Choose fiber over fixed wireless access (FWA) as your primary internet connection type. It offers higher speeds, lower latency, and isn’t vulnerable to physical obstacles like trees. Choose FWA as a backup internet connection source.
Before picking a provider, I want to know what internet connection type to pick. That’s why I pitted fixed wireless access and fiber against one another.
As you read on, I’ll cover the following:
- The better connection type
- Both options compared
- How fiber works
- Fixed wireless access explained
- Other options to consider
Let’s get a move on.
Should You Get Fiber Internet or Fixed Wireless Access?
Go with fiber over fixed wireless access (FWA) if it’s available for the following reasons:
- Lower average latency: ideal for online gaming & video chats
- Higher maximum speeds: anything more than 1.0 Gbps works best for managing home servers
- Use your own device: saves you from paying equipment rental fees
FWA internet comes out ahead in ease of installation, pricing, and availability. Because of these factors, it makes for a better backup internet source.
Meaning businesses (big and small), freelancers, internet addicts, and hyper-competitive gamers will benefit the most.
Fixed Wireless Access vs. Fiber Internet
Let’s compare fixed wireless access and fiber optic internet:
|Fixed Wireless Access||Fiber|
|Best For||Backup internet, watching videos, & general browsing||8K streaming, competitive online gaming, & file transfers|
|Max. Speed||1.0 Gbps||10 Gbps|
|Avg. Latency||40 ms||8.1 ms|
|Avg. Monthly Fee||$50/mo.||$64/mo.|
|Equipment Needed||Network gateway||ONT & router|
|Installation||Self-installed||Requires professional installation|
Don’t assume all providers will have the listed latencies I listed. I compiled many popular ISPs’ average ping and found the median for those numbers. The latency you’ll get will vary by provider.
Almost all fixed wireless access providers offer up to 100 Mbps download speeds. I haven’t seen any providers who offer up to 1.0 Gbps. But that’s what 5G frequencies are capable of.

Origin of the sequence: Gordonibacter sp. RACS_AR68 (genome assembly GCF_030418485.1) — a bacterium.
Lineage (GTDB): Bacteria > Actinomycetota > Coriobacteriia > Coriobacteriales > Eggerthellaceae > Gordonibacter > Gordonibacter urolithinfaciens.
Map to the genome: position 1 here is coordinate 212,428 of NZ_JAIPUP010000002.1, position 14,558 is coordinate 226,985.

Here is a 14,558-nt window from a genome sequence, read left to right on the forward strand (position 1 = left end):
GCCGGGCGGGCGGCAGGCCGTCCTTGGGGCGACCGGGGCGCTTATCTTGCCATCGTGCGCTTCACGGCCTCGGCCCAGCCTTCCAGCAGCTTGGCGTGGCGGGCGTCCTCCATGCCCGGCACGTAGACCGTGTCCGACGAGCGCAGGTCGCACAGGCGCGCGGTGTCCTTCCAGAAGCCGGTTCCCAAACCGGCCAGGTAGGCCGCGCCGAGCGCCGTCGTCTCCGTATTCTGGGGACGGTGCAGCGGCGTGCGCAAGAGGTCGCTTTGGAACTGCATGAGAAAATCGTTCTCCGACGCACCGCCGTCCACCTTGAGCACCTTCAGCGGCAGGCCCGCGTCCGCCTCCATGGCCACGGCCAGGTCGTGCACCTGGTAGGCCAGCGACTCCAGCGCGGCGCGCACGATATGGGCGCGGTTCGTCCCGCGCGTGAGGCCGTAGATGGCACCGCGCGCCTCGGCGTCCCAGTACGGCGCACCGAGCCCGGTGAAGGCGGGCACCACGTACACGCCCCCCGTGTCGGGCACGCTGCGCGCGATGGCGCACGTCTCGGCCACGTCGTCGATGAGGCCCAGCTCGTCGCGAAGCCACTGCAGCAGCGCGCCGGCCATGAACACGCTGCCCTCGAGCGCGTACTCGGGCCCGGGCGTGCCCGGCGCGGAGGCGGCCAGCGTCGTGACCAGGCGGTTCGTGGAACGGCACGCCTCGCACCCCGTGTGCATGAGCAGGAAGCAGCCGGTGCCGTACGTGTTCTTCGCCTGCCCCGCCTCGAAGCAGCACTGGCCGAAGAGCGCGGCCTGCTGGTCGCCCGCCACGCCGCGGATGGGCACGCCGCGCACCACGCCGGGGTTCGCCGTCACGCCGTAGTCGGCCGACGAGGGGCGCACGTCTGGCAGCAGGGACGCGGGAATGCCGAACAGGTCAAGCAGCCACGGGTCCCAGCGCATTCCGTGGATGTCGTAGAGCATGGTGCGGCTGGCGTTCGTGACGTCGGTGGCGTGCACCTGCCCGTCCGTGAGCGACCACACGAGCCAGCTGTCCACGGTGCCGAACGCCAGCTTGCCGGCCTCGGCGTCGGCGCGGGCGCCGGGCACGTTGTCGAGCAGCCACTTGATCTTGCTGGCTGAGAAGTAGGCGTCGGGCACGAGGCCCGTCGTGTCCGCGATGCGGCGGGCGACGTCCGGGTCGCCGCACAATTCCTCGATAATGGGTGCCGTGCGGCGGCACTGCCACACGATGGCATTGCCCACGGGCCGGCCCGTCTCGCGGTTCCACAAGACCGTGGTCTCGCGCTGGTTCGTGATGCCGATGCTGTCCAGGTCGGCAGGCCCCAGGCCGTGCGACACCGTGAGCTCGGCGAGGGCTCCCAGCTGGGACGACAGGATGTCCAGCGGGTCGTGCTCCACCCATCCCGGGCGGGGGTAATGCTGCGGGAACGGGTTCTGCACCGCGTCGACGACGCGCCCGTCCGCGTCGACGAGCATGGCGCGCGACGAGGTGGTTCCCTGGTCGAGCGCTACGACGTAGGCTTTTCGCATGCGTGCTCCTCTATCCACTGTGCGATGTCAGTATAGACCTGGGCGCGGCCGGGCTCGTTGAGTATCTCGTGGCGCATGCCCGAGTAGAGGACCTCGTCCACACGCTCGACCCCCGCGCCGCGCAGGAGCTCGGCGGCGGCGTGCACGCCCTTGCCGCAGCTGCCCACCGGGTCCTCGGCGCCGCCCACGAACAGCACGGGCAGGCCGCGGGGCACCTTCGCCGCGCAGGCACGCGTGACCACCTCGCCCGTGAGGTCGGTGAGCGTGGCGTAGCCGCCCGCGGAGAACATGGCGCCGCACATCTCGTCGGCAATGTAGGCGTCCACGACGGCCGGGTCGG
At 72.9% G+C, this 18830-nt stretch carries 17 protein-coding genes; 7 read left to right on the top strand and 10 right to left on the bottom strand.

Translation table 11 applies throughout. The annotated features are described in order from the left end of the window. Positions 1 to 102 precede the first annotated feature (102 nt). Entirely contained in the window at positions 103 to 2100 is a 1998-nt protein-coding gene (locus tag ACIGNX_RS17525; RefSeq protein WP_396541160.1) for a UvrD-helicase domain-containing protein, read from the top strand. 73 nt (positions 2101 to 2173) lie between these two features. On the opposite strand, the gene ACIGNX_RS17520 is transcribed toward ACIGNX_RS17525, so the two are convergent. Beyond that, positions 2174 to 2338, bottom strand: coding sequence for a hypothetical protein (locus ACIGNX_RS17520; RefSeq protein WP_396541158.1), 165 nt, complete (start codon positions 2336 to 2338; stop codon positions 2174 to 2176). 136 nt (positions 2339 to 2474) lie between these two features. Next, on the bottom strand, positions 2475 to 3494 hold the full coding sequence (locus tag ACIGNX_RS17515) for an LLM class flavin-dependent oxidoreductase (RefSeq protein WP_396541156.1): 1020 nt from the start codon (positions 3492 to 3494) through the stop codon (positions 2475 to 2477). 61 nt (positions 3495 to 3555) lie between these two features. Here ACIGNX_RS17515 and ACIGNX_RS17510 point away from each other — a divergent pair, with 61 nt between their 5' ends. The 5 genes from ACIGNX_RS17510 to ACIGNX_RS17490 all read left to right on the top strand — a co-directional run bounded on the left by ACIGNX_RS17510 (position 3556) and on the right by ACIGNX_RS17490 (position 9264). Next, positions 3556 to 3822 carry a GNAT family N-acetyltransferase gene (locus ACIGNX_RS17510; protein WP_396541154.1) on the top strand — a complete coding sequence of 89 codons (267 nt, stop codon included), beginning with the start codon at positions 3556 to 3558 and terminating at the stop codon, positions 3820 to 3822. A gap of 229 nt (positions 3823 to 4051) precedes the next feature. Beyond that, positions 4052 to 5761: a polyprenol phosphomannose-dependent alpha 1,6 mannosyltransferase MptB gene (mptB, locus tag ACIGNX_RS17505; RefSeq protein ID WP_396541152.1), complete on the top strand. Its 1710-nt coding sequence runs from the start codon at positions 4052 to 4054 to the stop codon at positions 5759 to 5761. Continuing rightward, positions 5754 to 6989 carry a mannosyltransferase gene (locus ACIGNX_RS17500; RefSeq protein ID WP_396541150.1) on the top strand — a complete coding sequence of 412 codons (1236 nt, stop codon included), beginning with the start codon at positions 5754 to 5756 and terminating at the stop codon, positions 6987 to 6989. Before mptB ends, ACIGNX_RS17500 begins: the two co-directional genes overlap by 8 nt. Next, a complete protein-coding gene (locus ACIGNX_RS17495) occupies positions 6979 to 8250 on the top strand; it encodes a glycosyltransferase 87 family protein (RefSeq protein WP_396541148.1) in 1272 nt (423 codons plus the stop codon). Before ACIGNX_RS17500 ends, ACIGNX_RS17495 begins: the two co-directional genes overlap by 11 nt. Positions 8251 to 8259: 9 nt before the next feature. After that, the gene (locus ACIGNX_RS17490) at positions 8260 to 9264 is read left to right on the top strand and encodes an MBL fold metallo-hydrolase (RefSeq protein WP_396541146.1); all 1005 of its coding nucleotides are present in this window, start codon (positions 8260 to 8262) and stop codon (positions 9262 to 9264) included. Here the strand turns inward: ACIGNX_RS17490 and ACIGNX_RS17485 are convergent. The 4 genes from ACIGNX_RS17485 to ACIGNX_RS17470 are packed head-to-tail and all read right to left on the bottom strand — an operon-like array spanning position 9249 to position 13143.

Fiber vs. Various Fixed Wireless Access Frequencies
Fixed wireless access offers various frequencies. Making it harder to determine how it does overall against fiber connections.
The following sections will compare fiber optic internet to different fixed wireless frequencies.
5G Internet vs. Fiber
Choose 5G internet if:
- Fiber isn’t available
- You need high-speed backup internet
Choose fiber if:
- You want more bandwidth & less latency
- Higher upload speed
- You live in an area with physical obstacles that could interfere with your FWA signal
Fiber beats 5G internet in every category. However, 5G internet serves a couple of purposes. 1: as a backup internet connection. 2: an internet option for people who can’t access cable or fiber.
Since 5G is vulnerable to interference from physical objects, it’s hard to recommend it over fiber. What’s the point of comparing if your internet won’t work because a tree sits between your FWA tower and home?
Microwave Internet vs. Fiber
Choose microwave internet if:
- You need a high-speed backup internet connection
- You don’t want additional infrastructure installed
Choose fiber if:
- You’re in an area with many physical obstacles (e.g., buildings)
Both connection types offer ultra-low latency, have uptimes more than 99%, and offer speeds up to 10 Gbps . But microwave offers coverage to less than 10% of the United States.
What is microwave internet?
I’ll cover that in a bit. For now, you must endure more of my ramblings.
LTE Internet vs. Fiber
Choose 4G LTE home internet if:
- You need backup internet
- Fiber isn’t available
Choose fiber if:
- You play online games or make video calls
- Higher speeds
- Lower latency
- You want a more reliable connection
It’s clear why fiber’s better. 4G can’t beat fiber in any category other than availability. And serving as backup internet.
Fiber vs. Fixed Wireless Access: Latency
Fiber optic internet works better for lag-free competitive online gaming and video conferencing. Some suggest 40–60 ms of latency is ideal for online gaming . But why not go for less ping?
Because ping will make the biggest difference in your online gaming experience. Not internet speed. Since online gaming doesn’t require much speed in general. Except for file downloads.